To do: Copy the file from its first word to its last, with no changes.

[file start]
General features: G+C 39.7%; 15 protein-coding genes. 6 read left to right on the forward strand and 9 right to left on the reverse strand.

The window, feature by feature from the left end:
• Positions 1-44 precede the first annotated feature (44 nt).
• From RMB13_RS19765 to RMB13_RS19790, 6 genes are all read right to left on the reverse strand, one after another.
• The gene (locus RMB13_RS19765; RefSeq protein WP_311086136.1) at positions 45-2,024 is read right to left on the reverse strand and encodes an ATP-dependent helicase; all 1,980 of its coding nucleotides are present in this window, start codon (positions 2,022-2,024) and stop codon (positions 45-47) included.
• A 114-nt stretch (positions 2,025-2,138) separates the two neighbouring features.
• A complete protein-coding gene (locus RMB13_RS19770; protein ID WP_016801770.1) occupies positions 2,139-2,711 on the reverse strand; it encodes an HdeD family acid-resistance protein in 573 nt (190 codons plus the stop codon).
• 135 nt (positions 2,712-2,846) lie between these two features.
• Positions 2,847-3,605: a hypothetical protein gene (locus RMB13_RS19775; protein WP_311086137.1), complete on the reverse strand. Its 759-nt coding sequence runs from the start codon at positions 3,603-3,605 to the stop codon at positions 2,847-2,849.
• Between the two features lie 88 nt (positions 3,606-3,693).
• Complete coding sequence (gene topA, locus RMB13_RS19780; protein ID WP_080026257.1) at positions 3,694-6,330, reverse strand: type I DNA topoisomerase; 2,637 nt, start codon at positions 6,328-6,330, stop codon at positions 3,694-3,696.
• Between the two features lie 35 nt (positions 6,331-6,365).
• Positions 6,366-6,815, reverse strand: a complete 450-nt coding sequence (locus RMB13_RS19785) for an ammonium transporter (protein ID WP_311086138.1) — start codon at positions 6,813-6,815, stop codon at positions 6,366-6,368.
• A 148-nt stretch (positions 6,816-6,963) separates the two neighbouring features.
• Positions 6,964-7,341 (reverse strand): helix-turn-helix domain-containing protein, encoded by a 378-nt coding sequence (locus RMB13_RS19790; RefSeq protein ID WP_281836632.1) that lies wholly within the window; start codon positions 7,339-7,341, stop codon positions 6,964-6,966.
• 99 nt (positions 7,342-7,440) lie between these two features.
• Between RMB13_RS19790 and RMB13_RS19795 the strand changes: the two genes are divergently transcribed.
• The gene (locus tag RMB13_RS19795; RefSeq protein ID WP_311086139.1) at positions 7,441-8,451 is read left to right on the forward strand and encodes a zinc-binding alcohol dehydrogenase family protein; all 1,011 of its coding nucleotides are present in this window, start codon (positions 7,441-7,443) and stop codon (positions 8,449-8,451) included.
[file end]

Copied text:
General features: G+C 39.7%; 15 protein-coding genes. 6 read left to right on the forward strand and 9 right to left on the reverse strand.

The window, feature by feature from the left end:
• Positions 1-44 precede the first annotated feature (44 nt).
• From RMB13_RS19765 to RMB13_RS19790, 6 genes are all read right to left on the reverse strand, one after another.
• The gene (locus RMB13_RS19765; RefSeq protein WP_311086136.1) at positions 45-2,024 is read right to left on the reverse strand and encodes an ATP-dependent helicase; all 1,980 of its coding nucleotides are present in this window, start codon (positions 2,022-2,024) and stop codon (positions 45-47) included.
• A 114-nt stretch (positions 2,025-2,138) separates the two neighbouring features.
• A complete protein-coding gene (locus RMB13_RS19770; protein ID WP_016801770.1) occupies positions 2,139-2,711 on the reverse strand; it encodes an HdeD family acid-resistance protein in 573 nt (190 codons plus the stop codon).
• 135 nt (positions 2,712-2,846) lie between these two features.
• Positions 2,847-3,605: a hypothetical protein gene (locus RMB13_RS19775; protein WP_311086137.1), complete on the reverse strand. Its 759-nt coding sequence runs from the start codon at positions 3,603-3,605 to the stop codon at positions 2,847-2,849.
• Between the two features lie 88 nt (positions 3,606-3,693).
• Complete coding sequence (gene topA, locus RMB13_RS19780; protein ID WP_080026257.1) at positions 3,694-6,330, reverse strand: type I DNA topoisomerase; 2,637 nt, start codon at positions 6,328-6,330, stop codon at positions 3,694-3,696.
• Between the two features lie 35 nt (positions 6,331-6,365).
• Positions 6,366-6,815, reverse strand: a complete 450-nt coding sequence (locus RMB13_RS19785) for an ammonium transporter (protein ID WP_311086138.1) — start codon at positions 6,813-6,815, stop codon at positions 6,366-6,368.
• A 148-nt stretch (positions 6,816-6,963) separates the two neighbouring features.
• Positions 6,964-7,341 (reverse strand): helix-turn-helix domain-containing protein, encoded by a 378-nt coding sequence (locus RMB13_RS19790; RefSeq protein ID WP_281836632.1) that lies wholly within the window; start codon positions 7,339-7,341, stop codon positions 6,964-6,966.
• 99 nt (positions 7,342-7,440) lie between these two features.
• Between RMB13_RS19790 and RMB13_RS19795 the strand changes: the two genes are divergently transcribed.
• The gene (locus tag RMB13_RS19795; RefSeq protein ID WP_311086139.1) at positions 7,441-8,451 is read left to right on the forward strand and encodes a zinc-binding alcohol dehydrogenase family protein; all 1,011 of its coding nucleotides are present in this window, start codon (positions 7,441-7,443) and stop codon (positions 8,449-8,451) included.